Not-So-Fat Tuesday

Originally titled, “Gut Check in Rocky Markets” but with a new twist the following excerpted edition from the archives of TGIF 2 Minutes is timely on (Not So) Fat Tuesday. Please keep in mind three new factors:

  • The political divide currently in the US is adding to market tensions and even politicizing the Coronavirus,
  • Primary Elections and Debates and the policy issues being brought forth are next-to-center stage in the media,
  • A still very recent UP 29% equity market in 2019,

and there exist the makings of a potential market correction. A market correction is defined as a decline of 10% from a recent high; the US equity markets are down over 6% in two days and are nearing an official “market correction” in 2020.

Coronavirus Stock Market
A “Not-So-Fat Tuesday” as the Dow sank 879 points after worrisome forecasts about the coronavirus.

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Achieving Financial Goals

At February 21st, while the year is still young… the time is perfect for reviewing or setting goals for this year and the years and months to come. No pressure. The holidays are in the past and the deadline for filing 2019 taxes is still a bit in the distance – for now!

At this somewhat perfect time of the year, goal setting can pay off in a big way toward achieving those goals. Often goal setting is difficult to start with a blank sheet of paper so here are a few tidbits to create momentum:

green palm trees and white gazebo
Setting financial goals is difficult, so start by thinking in terms of categories: Work, Fun, Family.

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Brexit, Impeachment, Coronavirus: Preparing for Exogenous Threats is Key to Minimizing Risk

Exogenous Threats. These types of threats or risk factors come from an external place and affect markets – unexpectedly. Already in 2020, only 38 days into the year, the US and global markets have been presented with at least three major exogenous threats:

  1. Brexit becoming abruptly final
  2. A US Impeachment trial
  3. A viral epidemic, the unnamed Coronavirus in China (and now spreading to other countries too)
  4. (Bonus 4th threat) US-China and US-World trade policy
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Photo Credit: NBC News

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Tax Law Changes That Matter For You

As the year turned from 2019 to 2020, there stealthily rolled in several of the most sweeping reforms to retirement and tax legislation in a decade or so (outside of the 2017 Tax Cuts and Jobs Act, or TCJA). The recent changes apply to IRA, 401k and other retirement savings accounts. If any of these apply to you then please read on:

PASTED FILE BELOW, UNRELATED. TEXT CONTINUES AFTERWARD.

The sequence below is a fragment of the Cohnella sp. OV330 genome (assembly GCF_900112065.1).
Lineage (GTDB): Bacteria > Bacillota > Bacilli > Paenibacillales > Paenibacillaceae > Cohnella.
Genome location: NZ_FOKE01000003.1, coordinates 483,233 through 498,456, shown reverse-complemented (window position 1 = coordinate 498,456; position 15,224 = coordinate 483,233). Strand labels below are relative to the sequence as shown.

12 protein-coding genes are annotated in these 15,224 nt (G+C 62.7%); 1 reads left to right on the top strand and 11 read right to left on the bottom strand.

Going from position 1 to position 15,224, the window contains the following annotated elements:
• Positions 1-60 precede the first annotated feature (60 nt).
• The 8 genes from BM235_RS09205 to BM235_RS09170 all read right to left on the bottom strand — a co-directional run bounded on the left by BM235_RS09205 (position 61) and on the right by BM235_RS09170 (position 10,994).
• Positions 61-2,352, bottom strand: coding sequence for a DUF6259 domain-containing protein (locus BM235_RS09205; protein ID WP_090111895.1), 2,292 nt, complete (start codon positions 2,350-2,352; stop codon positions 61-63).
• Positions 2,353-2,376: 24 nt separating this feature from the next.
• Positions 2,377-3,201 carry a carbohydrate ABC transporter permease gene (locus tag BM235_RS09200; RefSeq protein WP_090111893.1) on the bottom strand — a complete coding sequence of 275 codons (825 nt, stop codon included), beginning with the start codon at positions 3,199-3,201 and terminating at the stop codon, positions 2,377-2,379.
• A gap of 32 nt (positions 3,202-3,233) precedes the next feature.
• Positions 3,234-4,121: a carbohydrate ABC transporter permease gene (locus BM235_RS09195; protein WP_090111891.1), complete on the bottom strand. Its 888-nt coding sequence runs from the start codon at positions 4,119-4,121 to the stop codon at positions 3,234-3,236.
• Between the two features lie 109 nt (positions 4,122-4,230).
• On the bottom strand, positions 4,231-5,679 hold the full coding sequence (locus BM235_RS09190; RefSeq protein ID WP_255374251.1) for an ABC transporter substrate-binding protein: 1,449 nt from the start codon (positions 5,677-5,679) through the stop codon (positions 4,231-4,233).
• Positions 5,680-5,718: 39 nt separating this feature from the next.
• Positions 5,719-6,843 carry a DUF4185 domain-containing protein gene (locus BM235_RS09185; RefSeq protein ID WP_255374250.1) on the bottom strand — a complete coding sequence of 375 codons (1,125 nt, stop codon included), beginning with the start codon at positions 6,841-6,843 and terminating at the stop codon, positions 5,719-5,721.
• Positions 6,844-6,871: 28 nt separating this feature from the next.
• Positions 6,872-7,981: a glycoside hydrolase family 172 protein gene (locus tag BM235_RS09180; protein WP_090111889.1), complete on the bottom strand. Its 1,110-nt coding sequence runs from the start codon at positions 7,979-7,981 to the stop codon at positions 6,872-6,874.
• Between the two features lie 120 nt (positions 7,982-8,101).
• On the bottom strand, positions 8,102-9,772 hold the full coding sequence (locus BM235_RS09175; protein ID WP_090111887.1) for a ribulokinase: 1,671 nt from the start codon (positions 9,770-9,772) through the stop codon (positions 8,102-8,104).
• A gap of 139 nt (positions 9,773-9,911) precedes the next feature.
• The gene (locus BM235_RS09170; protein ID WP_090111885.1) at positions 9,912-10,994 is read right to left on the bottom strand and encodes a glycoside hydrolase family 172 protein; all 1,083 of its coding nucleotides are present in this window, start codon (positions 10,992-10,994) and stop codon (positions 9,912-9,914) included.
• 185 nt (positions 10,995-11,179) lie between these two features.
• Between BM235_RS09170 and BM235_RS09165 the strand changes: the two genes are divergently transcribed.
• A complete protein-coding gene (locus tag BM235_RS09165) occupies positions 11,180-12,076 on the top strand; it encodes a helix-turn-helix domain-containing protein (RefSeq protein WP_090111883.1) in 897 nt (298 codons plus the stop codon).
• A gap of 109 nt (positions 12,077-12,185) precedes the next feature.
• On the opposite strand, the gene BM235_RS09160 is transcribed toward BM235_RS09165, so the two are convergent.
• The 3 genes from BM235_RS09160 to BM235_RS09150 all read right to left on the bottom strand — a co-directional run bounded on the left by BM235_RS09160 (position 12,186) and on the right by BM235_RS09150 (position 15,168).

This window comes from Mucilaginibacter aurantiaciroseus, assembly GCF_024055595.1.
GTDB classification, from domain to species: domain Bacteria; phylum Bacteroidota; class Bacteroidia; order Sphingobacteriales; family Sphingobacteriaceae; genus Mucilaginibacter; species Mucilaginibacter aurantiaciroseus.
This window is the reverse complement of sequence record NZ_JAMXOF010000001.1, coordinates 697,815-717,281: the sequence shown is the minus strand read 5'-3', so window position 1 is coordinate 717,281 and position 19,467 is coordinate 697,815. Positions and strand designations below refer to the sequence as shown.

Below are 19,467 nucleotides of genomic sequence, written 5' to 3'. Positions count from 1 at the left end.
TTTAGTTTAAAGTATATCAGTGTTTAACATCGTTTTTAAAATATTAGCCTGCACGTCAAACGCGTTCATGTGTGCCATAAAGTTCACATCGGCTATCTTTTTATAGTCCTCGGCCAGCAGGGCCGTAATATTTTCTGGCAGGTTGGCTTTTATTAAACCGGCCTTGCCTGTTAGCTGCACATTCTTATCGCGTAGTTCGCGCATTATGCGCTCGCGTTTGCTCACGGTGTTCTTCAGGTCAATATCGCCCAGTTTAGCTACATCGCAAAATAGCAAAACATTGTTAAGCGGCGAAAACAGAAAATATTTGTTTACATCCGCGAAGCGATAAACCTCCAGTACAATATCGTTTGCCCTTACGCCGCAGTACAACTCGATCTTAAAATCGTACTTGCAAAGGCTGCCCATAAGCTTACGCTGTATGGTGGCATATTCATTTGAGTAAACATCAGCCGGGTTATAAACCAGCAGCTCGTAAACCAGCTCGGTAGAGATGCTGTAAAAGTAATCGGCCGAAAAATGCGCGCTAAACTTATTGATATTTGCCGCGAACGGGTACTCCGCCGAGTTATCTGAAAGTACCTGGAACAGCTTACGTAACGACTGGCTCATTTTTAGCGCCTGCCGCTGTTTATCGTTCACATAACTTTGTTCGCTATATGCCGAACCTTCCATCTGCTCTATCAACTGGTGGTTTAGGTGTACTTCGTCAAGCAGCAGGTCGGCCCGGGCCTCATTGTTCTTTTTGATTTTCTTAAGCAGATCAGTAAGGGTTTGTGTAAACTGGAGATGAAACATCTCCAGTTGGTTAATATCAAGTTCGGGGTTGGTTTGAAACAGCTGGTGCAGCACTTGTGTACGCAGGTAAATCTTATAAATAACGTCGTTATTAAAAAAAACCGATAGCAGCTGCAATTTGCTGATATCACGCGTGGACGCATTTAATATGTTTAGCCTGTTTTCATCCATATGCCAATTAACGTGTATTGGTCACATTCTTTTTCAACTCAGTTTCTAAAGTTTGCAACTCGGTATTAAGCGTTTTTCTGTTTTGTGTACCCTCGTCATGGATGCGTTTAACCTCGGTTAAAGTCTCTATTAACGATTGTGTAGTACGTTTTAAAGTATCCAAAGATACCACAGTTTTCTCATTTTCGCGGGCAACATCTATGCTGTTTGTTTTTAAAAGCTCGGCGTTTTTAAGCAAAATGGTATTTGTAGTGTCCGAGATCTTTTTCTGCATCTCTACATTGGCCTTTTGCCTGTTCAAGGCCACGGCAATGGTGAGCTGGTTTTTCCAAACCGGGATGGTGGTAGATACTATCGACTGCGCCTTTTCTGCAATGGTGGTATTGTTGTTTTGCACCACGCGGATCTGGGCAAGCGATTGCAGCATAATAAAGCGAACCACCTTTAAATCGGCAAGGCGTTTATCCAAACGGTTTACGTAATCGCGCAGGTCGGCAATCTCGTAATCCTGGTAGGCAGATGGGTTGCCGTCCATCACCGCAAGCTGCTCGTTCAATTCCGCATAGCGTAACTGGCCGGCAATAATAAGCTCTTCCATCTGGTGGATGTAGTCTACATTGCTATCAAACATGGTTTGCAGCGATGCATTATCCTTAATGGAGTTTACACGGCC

• Inherited IRA
  • Turning 70½ this or next year
  • Own a business with or proposing a 401k plan
  • Working for a small company and do not have access to a 401k plan
  • Need an early distribution for reasons of qualified birth or adoption
US Capitol
The SECURE Act is the most sweeping reform to retirement and tax legislation in a decade. As with most pieces of Congressional legislation there are positives and negatives.

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2020 Contribution and Gift Limits

A handful of updates for 2020 IRA & 401k contribution and gift limits:

  • For Traditional IRAs and Roth IRAs the 2020 contribution maximum remains the SAME in 2020 as in 2019: $6,000 (plus $1,000 to total $7,000 for those age 50 and over).
  • REMEMBER!! IRA account contributions can be made all the way up until April 15th for the previous tax year.
  • That means that you have until April 15, 2020 to make an IRA contribution for 2019.
cash dollars hands money
Photo by Pixabay on Pexels.com

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Investing After A Great Year

It is still early in the year – there is still plenty of time to evaluate how to start or tweak a savings and investing plan. In fact, it is ALWAYS a good time (January, February, March, July, October, December…) to evaluate savings and investing. But after the amazing past year and decade in US and global stock and bond markets, it may cross your mind to say,

  • “Should I wait to invest?”
  • “How can markets keep going up, up, up?”
  • OR,
  • “I need to jump on the bandwagon here!”
  • “Growth stocks are the way to go! I have stock ideas!”

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Negative Interest Rates

Staying positive in a negative interest rate world just got a little easier. Sweden’s central bank, one of the world’s first to lower benchmark interest rates to below zero, this week raised its rate up to zero from negative 0.25%, or -0.25%.

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A negative interest rate from a bank means that instead of depositing monies and earning interest, the depositor pays interest over time. The concept has been said to signify ultra-safety of deposits thus providing “value” to the depositor.

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